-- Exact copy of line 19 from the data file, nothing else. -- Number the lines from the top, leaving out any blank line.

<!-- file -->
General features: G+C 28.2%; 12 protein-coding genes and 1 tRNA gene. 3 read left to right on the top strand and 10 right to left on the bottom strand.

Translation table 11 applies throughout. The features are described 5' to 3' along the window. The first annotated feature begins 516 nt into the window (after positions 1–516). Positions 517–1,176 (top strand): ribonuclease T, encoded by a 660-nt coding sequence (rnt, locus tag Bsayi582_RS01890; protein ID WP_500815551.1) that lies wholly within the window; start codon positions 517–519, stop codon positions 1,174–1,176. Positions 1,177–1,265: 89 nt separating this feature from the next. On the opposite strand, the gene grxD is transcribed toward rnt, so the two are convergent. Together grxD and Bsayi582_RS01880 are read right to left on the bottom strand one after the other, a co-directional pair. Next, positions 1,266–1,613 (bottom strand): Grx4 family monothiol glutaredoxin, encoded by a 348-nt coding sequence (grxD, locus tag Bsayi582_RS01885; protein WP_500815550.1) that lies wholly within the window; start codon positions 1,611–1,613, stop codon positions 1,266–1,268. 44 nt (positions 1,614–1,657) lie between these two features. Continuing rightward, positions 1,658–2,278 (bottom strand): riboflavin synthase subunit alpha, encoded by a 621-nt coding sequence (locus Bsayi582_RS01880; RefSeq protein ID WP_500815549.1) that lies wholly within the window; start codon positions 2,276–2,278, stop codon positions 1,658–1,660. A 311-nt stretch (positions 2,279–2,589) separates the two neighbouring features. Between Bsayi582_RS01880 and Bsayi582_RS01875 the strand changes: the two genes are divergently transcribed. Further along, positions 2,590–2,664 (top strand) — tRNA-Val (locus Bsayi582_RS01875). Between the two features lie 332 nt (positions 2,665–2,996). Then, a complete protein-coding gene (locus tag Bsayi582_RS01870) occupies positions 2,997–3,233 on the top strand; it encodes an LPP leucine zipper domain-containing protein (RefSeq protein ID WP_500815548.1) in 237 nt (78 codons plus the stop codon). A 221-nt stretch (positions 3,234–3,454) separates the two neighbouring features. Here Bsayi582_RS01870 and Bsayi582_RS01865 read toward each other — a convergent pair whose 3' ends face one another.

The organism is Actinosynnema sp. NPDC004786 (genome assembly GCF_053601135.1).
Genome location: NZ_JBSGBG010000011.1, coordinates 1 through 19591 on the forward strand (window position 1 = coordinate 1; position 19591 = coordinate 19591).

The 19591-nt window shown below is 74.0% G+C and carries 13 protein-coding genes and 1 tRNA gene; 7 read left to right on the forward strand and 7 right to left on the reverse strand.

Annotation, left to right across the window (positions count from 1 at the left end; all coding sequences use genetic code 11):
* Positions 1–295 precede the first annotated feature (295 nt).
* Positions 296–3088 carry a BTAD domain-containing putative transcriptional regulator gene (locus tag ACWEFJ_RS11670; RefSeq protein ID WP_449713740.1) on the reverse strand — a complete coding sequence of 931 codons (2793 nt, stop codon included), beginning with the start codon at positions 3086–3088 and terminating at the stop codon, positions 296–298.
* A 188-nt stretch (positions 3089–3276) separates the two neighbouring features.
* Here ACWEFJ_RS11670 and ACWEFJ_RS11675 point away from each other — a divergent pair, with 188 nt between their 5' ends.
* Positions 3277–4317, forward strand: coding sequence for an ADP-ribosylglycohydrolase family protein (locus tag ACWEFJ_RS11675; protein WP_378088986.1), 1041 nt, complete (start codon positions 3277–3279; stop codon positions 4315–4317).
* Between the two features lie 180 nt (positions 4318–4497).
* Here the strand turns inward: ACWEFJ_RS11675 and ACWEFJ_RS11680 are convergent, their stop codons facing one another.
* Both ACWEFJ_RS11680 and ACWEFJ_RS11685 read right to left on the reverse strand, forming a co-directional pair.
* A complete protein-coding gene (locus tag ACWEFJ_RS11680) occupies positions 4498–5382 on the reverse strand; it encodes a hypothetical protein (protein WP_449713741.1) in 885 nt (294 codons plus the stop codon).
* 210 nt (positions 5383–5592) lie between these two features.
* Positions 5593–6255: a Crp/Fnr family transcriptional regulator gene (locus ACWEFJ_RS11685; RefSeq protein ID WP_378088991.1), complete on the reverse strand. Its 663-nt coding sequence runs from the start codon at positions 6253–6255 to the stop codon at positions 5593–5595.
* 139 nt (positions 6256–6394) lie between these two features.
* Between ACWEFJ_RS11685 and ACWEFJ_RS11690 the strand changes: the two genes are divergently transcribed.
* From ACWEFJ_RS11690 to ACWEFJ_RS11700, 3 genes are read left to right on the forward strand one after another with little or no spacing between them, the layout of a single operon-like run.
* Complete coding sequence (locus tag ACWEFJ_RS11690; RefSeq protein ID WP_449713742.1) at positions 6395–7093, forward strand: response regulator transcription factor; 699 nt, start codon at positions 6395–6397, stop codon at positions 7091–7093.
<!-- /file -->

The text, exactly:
* Between ACWEFJ_RS11685 and ACWEFJ_RS11690 the strand changes: the two genes are divergently transcribed.